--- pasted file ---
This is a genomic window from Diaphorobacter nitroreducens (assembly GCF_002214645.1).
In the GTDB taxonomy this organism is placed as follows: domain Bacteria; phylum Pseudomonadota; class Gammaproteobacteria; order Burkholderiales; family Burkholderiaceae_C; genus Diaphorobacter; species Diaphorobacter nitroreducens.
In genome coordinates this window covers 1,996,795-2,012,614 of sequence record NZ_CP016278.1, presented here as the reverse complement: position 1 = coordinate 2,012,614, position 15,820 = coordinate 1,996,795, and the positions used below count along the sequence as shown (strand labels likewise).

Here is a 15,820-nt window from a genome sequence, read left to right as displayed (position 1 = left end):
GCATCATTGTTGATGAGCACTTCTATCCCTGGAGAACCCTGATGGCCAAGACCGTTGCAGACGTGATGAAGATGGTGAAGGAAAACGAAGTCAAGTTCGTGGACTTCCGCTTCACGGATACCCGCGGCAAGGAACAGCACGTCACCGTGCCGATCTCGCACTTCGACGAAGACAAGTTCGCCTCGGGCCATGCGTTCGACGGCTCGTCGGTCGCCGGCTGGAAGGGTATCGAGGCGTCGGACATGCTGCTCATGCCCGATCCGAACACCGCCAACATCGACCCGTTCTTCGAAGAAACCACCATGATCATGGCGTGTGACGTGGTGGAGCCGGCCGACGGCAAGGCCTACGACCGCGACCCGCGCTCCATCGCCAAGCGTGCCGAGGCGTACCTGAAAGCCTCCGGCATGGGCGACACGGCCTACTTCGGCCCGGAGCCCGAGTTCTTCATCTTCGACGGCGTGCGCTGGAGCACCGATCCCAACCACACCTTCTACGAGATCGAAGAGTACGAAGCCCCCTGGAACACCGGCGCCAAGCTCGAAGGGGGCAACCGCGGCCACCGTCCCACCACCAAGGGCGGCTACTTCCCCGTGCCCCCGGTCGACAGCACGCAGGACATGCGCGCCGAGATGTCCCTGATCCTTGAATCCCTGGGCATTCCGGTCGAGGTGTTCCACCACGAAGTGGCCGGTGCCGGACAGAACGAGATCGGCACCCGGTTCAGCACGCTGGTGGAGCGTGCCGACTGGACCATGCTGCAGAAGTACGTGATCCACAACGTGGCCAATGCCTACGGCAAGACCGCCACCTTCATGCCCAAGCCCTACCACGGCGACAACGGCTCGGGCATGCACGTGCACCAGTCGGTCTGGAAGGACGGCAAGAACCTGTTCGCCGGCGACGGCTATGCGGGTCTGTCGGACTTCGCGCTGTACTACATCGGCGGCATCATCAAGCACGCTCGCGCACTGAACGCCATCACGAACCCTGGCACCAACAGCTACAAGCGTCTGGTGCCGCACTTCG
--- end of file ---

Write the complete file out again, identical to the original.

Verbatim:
This is a genomic window from Diaphorobacter nitroreducens (assembly GCF_002214645.1).
In the GTDB taxonomy this organism is placed as follows: domain Bacteria; phylum Pseudomonadota; class Gammaproteobacteria; order Burkholderiales; family Burkholderiaceae_C; genus Diaphorobacter; species Diaphorobacter nitroreducens.
In genome coordinates this window covers 1,996,795-2,012,614 of sequence record NZ_CP016278.1, presented here as the reverse complement: position 1 = coordinate 2,012,614, position 15,820 = coordinate 1,996,795, and the positions used below count along the sequence as shown (strand labels likewise).

Here is a 15,820-nt window from a genome sequence, read left to right as displayed (position 1 = left end):
GCATCATTGTTGATGAGCACTTCTATCCCTGGAGAACCCTGATGGCCAAGACCGTTGCAGACGTGATGAAGATGGTGAAGGAAAACGAAGTCAAGTTCGTGGACTTCCGCTTCACGGATACCCGCGGCAAGGAACAGCACGTCACCGTGCCGATCTCGCACTTCGACGAAGACAAGTTCGCCTCGGGCCATGCGTTCGACGGCTCGTCGGTCGCCGGCTGGAAGGGTATCGAGGCGTCGGACATGCTGCTCATGCCCGATCCGAACACCGCCAACATCGACCCGTTCTTCGAAGAAACCACCATGATCATGGCGTGTGACGTGGTGGAGCCGGCCGACGGCAAGGCCTACGACCGCGACCCGCGCTCCATCGCCAAGCGTGCCGAGGCGTACCTGAAAGCCTCCGGCATGGGCGACACGGCCTACTTCGGCCCGGAGCCCGAGTTCTTCATCTTCGACGGCGTGCGCTGGAGCACCGATCCCAACCACACCTTCTACGAGATCGAAGAGTACGAAGCCCCCTGGAACACCGGCGCCAAGCTCGAAGGGGGCAACCGCGGCCACCGTCCCACCACCAAGGGCGGCTACTTCCCCGTGCCCCCGGTCGACAGCACGCAGGACATGCGCGCCGAGATGTCCCTGATCCTTGAATCCCTGGGCATTCCGGTCGAGGTGTTCCACCACGAAGTGGCCGGTGCCGGACAGAACGAGATCGGCACCCGGTTCAGCACGCTGGTGGAGCGTGCCGACTGGACCATGCTGCAGAAGTACGTGATCCACAACGTGGCCAATGCCTACGGCAAGACCGCCACCTTCATGCCCAAGCCCTACCACGGCGACAACGGCTCGGGCATGCACGTGCACCAGTCGGTCTGGAAGGACGGCAAGAACCTGTTCGCCGGCGACGGCTATGCGGGTCTGTCGGACTTCGCGCTGTACTACATCGGCGGCATCATCAAGCACGCTCGCGCACTGAACGCCATCACGAACCCTGGCACCAACAGCTACAAGCGTCTGGTGCCGCACTTCG